International organizations and governments also give necessary support to the aviation industry in terms of policies and regulations. Some countries and regions have suspended regulations on the right to take off and land for a fixed period of time. According to previous rules, airlines need to maintain at least 80% of the take-off and landing utilization rate in order to retain the right to use specific time slots and seats. After the policy is adjusted, airlines can adjust their flight plans more flexibly without facing penalties.

In November 2020, IATA also launched a “digital health pass” system aimed at supporting the safe and open borders, hoping to record passenger virus test results and vaccination information to achieve cross-border safe travel. Regional organizations such as the European Union and the African Union have also recently launched similar digital travel pass systems.

Currently, major airlines are improving their operational capabilities through industry self-help. According to statistics, the average cost reduction ratio of global aviation companies will reach 45.8% in 2020. In view of the stable demand for air cargo business, many airlines have increased the number of cargo flights by changing passengers to cargo in order to maintain profit margins. According to data from the International Air Transport Association, global air cargo revenue in 2020 will reach 117.7 billion U.S. dollars, of which about 50% of air cargo is transported by passenger aircraft. It is expected that global air cargo volume will increase by 10% year-on-year in 2021.

Some airlines also use the frequent flyer program to obtain financing by selling frequent flyer points to banks and supermarkets to obtain funds, which then attract customers.

All parties call for accelerating industry transformation and adjustment

In fact, the global civil aviation industry showed signs of slowing down in demand growth long before the epidemic, and relevant agencies required the aviation industry to accelerate its transformation and adjustment.

Paul Kienne, Chief Risk Officer of Irish aircraft leasing company Avolon, said that in the 10 years before the crisis, the global aviation industry was in a stage of rapid expansion, but corporate debt risks have also accumulated. At present, the total debt level of global airlines has reached as high as 220 billion US dollars. The next 10 years will be an important period for the aviation industry to deleverage. The primary goal is to reduce debt risks and corporate burdens. Airlines will pay more attention to cost and scale control, adopt more flexible market strategies, and pursue a sustainable development model.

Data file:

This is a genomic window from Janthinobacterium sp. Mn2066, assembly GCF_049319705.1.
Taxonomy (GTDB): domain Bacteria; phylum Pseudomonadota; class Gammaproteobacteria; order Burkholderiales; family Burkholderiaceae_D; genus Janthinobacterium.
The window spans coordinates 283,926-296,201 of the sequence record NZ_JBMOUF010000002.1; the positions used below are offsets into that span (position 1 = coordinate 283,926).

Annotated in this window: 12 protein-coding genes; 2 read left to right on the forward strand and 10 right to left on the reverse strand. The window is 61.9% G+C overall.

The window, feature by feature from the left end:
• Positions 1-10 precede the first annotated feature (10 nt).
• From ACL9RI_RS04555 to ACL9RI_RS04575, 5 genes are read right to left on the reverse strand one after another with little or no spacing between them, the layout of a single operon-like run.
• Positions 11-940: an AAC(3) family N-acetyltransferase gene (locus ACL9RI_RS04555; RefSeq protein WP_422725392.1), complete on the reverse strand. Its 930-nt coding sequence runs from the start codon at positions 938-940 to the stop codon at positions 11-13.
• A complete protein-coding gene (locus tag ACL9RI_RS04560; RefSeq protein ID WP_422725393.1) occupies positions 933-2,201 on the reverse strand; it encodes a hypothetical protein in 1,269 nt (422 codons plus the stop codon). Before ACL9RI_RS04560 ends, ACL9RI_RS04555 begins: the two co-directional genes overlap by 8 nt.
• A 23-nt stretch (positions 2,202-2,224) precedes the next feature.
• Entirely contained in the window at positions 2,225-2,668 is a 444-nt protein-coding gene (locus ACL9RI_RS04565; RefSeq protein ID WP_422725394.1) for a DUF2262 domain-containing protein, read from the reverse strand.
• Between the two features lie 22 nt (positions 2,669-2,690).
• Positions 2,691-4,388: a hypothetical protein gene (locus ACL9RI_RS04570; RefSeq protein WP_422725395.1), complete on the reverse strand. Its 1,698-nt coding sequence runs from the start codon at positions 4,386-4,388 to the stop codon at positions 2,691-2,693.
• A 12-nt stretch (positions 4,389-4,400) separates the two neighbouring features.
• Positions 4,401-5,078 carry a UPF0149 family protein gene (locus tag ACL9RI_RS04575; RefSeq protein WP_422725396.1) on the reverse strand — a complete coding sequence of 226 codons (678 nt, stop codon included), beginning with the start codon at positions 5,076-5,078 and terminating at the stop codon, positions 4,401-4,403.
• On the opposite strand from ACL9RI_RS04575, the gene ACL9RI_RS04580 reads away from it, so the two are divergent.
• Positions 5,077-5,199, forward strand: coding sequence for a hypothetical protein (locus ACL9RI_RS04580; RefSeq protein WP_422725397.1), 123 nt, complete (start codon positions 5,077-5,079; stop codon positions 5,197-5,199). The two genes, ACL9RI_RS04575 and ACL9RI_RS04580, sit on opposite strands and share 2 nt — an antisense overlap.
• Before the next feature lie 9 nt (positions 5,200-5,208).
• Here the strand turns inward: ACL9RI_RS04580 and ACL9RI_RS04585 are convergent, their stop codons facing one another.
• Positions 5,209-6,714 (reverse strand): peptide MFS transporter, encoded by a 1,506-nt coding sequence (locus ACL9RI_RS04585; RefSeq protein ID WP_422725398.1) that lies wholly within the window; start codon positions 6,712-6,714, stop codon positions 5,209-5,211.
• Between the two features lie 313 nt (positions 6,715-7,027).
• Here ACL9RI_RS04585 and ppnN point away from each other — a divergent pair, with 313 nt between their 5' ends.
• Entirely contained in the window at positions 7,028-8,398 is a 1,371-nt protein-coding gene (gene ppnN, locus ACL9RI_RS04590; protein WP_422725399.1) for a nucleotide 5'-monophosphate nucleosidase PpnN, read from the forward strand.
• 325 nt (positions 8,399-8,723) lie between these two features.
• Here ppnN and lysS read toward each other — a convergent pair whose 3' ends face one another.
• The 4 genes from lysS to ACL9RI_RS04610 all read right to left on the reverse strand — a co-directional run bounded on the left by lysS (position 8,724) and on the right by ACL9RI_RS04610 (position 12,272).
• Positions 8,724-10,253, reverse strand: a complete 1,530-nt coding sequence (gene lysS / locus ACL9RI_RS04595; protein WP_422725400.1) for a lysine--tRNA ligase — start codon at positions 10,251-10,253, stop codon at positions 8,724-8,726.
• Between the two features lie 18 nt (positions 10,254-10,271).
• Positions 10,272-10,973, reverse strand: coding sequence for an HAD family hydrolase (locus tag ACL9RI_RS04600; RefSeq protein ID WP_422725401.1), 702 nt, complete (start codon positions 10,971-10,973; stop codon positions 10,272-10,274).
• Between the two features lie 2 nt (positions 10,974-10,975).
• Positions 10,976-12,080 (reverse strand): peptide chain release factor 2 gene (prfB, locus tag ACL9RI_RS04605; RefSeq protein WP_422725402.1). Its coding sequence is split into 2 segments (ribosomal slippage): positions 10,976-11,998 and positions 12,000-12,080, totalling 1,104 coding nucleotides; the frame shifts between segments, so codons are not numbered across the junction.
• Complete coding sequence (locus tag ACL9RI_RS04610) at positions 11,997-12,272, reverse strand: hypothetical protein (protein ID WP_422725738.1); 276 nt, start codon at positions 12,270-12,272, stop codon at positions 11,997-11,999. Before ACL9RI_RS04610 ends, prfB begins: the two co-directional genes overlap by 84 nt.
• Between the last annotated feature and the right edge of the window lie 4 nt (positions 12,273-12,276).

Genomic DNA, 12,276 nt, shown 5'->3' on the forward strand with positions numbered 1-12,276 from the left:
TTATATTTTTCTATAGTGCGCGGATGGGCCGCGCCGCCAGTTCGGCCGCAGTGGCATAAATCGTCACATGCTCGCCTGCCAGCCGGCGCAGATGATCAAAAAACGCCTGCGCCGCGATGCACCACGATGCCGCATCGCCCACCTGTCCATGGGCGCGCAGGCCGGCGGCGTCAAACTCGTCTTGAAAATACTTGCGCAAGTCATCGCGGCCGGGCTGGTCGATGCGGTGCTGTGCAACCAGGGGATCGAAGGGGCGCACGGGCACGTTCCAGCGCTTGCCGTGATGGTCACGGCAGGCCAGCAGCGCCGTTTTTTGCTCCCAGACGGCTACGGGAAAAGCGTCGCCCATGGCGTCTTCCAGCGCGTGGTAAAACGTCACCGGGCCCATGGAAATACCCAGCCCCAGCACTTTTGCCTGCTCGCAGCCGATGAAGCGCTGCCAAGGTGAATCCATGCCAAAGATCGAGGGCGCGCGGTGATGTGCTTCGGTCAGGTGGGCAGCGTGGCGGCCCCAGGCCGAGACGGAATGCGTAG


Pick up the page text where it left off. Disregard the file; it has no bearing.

Lei Zheng, Dean of the International Aviation Research Institute, based in the United Kingdom, believes that the civil aviation industry has long-standing structural problems such as low profit margins and poor anti-risk capabilities. In the future, aviation companies need to further strengthen their anti-risk capabilities and market adaptability to ensure sufficient cash. flow. The crisis will further promote the adjustment of the business models of global aviation companies, such as sharing risks through more airline network sharing and complementarity. For aircraft manufacturers, in the future, more consideration should be given to functional conversion factors in aircraft design, such as how to transform from a passenger aircraft to a cargo aircraft more conveniently.

Luhmann suggested that governments should use industry assistance measures to promote the global aviation industry's transformation to a more sustainable development direction. For example, the French government will reduce emissions, invest in energy-efficient aircraft, and reduce short-distance routes as additional conditions for providing assistance to domestic aviation companies.

The results of a recent passenger opinion survey conducted by the International Air Transport Association show that people’s confidence in choosing air travel is increasing. 57% of the respondents said they will choose air travel within two months after the epidemic is under control, which is an increase from the third quarter of last year. Nearly 8 percentage points. IATA Chairman and CEO Juniak said that the prospects for the recovery of the global aviation industry are still optimistic in the long-term, especially the people's willingness to travel is still strong, and most international travelers' families are in good economic conditions. "We need to reopen the border as soon as possible while ensuring safety, and gradually cancel the quarantine policy, so as to restore people's confidence in travel."[Gravimetric blender]